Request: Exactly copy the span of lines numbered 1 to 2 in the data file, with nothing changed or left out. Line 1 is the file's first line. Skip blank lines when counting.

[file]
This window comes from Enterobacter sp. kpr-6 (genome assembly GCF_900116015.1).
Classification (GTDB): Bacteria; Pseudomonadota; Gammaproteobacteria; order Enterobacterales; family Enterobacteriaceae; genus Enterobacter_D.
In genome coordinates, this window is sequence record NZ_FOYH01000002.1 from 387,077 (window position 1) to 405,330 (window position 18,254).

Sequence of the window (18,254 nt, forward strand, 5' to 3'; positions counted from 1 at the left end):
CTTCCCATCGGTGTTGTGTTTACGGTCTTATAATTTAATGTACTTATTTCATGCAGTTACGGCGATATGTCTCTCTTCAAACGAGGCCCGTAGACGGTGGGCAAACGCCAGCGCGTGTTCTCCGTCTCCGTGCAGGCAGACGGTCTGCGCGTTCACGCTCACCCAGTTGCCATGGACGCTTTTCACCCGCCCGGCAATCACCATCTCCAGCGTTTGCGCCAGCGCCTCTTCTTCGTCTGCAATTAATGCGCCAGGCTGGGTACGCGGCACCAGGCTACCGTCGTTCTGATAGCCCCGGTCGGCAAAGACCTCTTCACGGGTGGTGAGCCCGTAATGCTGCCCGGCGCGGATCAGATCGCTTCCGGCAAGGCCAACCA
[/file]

This window comes from Enterobacter sp. kpr-6 (genome assembly GCF_900116015.1).
Classification (GTDB): Bacteria; Pseudomonadota; Gammaproteobacteria; order Enterobacterales; family Enterobacteriaceae; genus Enterobacter_D.